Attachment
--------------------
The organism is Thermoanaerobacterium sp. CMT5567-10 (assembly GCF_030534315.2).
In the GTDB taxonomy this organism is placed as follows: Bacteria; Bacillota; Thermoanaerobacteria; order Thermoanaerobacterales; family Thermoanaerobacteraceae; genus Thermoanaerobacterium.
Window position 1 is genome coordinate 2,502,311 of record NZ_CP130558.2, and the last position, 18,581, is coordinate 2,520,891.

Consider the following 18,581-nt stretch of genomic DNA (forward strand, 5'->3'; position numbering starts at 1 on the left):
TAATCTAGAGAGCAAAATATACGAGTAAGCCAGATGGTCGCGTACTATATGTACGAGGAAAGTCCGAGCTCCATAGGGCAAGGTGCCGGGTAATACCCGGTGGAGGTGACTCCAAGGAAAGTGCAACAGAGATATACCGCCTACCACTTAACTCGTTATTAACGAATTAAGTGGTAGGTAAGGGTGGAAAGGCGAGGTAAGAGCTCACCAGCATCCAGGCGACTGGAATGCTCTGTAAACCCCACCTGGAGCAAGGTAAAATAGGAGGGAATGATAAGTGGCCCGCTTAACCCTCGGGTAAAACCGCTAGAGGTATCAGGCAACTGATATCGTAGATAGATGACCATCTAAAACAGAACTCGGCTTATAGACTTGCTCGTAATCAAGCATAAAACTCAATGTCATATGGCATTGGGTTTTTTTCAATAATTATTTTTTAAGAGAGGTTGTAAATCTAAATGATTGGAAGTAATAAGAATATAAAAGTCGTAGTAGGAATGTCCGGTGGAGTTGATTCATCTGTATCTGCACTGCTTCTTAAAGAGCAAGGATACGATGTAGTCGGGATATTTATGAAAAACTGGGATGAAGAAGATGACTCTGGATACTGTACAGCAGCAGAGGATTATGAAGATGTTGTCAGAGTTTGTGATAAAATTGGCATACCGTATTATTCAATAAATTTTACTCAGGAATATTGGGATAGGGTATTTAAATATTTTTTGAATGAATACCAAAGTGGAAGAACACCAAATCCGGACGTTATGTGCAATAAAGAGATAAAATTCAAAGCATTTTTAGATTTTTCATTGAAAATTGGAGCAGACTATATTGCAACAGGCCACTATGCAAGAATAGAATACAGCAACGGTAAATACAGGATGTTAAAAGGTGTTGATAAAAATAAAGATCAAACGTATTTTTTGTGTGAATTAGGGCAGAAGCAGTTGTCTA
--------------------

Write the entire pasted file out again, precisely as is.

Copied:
The organism is Thermoanaerobacterium sp. CMT5567-10 (assembly GCF_030534315.2).
In the GTDB taxonomy this organism is placed as follows: Bacteria; Bacillota; Thermoanaerobacteria; order Thermoanaerobacterales; family Thermoanaerobacteraceae; genus Thermoanaerobacterium.
Window position 1 is genome coordinate 2,502,311 of record NZ_CP130558.2, and the last position, 18,581, is coordinate 2,520,891.

Consider the following 18,581-nt stretch of genomic DNA (forward strand, 5'->3'; position numbering starts at 1 on the left):
TAATCTAGAGAGCAAAATATACGAGTAAGCCAGATGGTCGCGTACTATATGTACGAGGAAAGTCCGAGCTCCATAGGGCAAGGTGCCGGGTAATACCCGGTGGAGGTGACTCCAAGGAAAGTGCAACAGAGATATACCGCCTACCACTTAACTCGTTATTAACGAATTAAGTGGTAGGTAAGGGTGGAAAGGCGAGGTAAGAGCTCACCAGCATCCAGGCGACTGGAATGCTCTGTAAACCCCACCTGGAGCAAGGTAAAATAGGAGGGAATGATAAGTGGCCCGCTTAACCCTCGGGTAAAACCGCTAGAGGTATCAGGCAACTGATATCGTAGATAGATGACCATCTAAAACAGAACTCGGCTTATAGACTTGCTCGTAATCAAGCATAAAACTCAATGTCATATGGCATTGGGTTTTTTTCAATAATTATTTTTTAAGAGAGGTTGTAAATCTAAATGATTGGAAGTAATAAGAATATAAAAGTCGTAGTAGGAATGTCCGGTGGAGTTGATTCATCTGTATCTGCACTGCTTCTTAAAGAGCAAGGATACGATGTAGTCGGGATATTTATGAAAAACTGGGATGAAGAAGATGACTCTGGATACTGTACAGCAGCAGAGGATTATGAAGATGTTGTCAGAGTTTGTGATAAAATTGGCATACCGTATTATTCAATAAATTTTACTCAGGAATATTGGGATAGGGTATTTAAATATTTTTTGAATGAATACCAAAGTGGAAGAACACCAAATCCGGACGTTATGTGCAATAAAGAGATAAAATTCAAAGCATTTTTAGATTTTTCATTGAAAATTGGAGCAGACTATATTGCAACAGGCCACTATGCAAGAATAGAATACAGCAACGGTAAATACAGGATGTTAAAAGGTGTTGATAAAAATAAAGATCAAACGTATTTTTTGTGTGAATTAGGGCAGAAGCAGTTGTCTA